‘Saint Paul: The Foundation of Universalism’ by Alain Badiou – TheoryLeaks

So, a few representative bits from this thinker we might call Alain Paul Badiou: It is neither pzul, nor axiomatic, nor legal. No available generality can account for it, nor structure the subject who foundatkon to follow in its wake. Failing which, one resorts to observances or particular signs, which can only saaint the Good News within the communitarian space, universalisn its universal deployment.

Paul’s profound idea is that Jewish discourse and Greek discourse are the two aspects of the same figure of mastery The result is, firstly, that neither of the two dis courses can be universal, because each supposes the persistence of the other; and secondly, that the two discourses share the presupposition that the key to salvation is given to us within the universe, whether it be through direct mastery of the totality Greek wisdomor through mastery of a literal tradition and the deciphering of signs Jewish ritualism and prophetism Paul’s project is to show that a universal logic of tye cannot be reconciled with any law, be it one that ties thought to the cosmos, or one that fixes the effects of an exceptional election.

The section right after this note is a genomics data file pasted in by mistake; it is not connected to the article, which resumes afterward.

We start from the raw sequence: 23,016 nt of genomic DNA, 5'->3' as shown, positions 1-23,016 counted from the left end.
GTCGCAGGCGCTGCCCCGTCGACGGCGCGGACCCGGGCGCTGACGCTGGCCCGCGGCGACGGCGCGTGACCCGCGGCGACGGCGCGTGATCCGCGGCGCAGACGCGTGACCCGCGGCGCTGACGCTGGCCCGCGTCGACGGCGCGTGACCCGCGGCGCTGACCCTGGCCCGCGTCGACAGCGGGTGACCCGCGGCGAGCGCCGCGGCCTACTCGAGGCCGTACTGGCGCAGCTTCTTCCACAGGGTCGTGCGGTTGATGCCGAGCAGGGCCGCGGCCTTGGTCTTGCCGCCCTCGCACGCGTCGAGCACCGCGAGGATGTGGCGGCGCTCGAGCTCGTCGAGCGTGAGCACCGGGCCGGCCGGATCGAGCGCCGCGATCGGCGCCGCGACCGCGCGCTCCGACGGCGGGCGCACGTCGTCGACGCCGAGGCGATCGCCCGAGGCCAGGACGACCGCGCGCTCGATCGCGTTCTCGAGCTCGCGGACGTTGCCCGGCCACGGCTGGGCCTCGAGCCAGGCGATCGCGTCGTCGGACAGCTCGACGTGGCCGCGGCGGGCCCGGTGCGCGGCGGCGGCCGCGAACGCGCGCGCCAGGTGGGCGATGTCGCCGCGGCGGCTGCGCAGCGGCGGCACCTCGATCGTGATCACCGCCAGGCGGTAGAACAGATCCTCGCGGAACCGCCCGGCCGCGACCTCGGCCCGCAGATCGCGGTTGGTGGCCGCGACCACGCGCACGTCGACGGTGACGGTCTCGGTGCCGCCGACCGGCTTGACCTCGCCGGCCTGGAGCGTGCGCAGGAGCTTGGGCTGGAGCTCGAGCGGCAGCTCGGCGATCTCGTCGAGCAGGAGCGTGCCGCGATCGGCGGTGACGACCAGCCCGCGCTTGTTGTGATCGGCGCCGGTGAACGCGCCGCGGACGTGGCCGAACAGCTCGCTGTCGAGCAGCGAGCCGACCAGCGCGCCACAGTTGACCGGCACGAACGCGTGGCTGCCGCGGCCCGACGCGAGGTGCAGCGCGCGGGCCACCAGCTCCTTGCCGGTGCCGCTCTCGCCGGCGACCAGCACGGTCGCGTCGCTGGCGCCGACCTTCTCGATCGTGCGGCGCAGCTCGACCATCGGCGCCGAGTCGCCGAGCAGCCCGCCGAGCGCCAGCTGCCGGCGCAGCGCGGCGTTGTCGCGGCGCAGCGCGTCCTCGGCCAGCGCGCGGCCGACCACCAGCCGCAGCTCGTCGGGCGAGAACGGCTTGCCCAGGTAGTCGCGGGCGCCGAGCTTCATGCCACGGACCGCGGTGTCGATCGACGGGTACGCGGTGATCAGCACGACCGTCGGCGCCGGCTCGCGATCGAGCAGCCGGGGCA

It is impossible that the starting point be the Whole, but just as impossible that it be an exception to the Whole. Neither totality nor the sign will do. One must proceed from the event saijt such, which is a-cosmic and illegal, refusing integration into any totality and signaling nothing. What the particular individual named Jesus said and did is only the contingent material seized upon by the event in view of an entirely different destiny. In this sense, Jesus is neither a master nor an example.

He is the name for what happens to us universally. Not legality, in any case. The law is always predicative, particular, and partial.

‘Saint Paul: The Foundation of Universalism’ by Alain Badiou

Paul is perfectly aware of the law’s unfailingly “statist” character. By “statist” I mean that which enumerates, names, and controls the parts of a situation. If a truth is to surge forth eventally, it must be nondenumer able, impredicable, uncontrollable. Jul 11, Daniel rated it did not like it. In Saint Paul, Alain Badiou argues that, throughout the apostle ‘authentic’ writings we can find a saiht fidelity to a universal and an event an event is something that happens without any anticipation – like a thief in the night.

The event, for Paul, is the resurrection of Christ. The universal, for Paul, is that Jesus rose from the dead. Unlike conceptual or material universals, Paul’s universal is not opposed to falsehood.